I mulled over these thoughts while driving to Baltimore.
Johns Hopkins University: total cost, $49,996 a year.
On to New York. Columbia: $49,220. New York University: $49,190.
Then New Haven, Conn., for Yale: about $49,500.
And finally Boston. Tufts: $48,842. Boston College: $48,584.
A new study list
Samantha, whose selection process is meticulous, walked away in love with Columbia, Georgetown and Tufts.
When we toured UCLA months before, she loved it so much that she refused to buy a sweat shirt: “I don’t want to get set on this and then not get in.”
It was now her fifth or sixth choice.
Why? Class sizes can be massive, teaching assistants are in charge of many required courses, some professors are more interested in publishing papers than enlightening students, and the school is so big that students must be very disciplined to avoid getting lost in the shuffle.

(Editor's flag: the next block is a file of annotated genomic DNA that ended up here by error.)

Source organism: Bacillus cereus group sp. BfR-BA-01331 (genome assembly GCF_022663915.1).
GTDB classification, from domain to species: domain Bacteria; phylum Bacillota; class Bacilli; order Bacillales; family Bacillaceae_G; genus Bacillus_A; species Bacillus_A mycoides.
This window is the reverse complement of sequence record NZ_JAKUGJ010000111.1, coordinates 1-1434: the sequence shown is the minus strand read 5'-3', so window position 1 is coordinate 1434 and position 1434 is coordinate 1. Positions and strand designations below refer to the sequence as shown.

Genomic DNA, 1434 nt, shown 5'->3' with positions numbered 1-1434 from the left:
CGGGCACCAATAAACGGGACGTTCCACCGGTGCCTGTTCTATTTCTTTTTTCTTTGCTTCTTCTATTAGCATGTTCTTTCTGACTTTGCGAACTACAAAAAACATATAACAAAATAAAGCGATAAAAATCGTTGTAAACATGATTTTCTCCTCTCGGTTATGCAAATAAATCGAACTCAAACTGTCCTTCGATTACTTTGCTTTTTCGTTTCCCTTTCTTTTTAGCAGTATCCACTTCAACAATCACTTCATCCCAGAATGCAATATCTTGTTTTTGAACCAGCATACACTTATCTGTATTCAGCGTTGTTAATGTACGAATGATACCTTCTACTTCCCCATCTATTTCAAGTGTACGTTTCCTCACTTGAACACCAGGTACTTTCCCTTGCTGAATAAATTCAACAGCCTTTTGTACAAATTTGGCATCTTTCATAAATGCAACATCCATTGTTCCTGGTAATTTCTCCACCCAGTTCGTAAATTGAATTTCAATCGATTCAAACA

I am flummoxed.
I still believe that you can get a tremendous education at a state university in California. But like most parents, I also want what’s best for my child. Does that mean the private university, even if it buries her in debt?
If her parents can afford to pay more, should we -- or are we enabling a Chanel lifestyle for somebody likely to start her career on a Wal-Mart budget?
In a few months, Samantha will start applying to schools. A few months after that, she’ll know where she’s been accepted. I’ll then have to decide how much, and how, I’m going to pay for her schooling. I’ll need to figure out whether I was right from the start or should revise my plan and start skimping to pay much more than I anticipated.
At that point, I’ll have to at least pretend I still know what I’m doing. Right now, I don’t.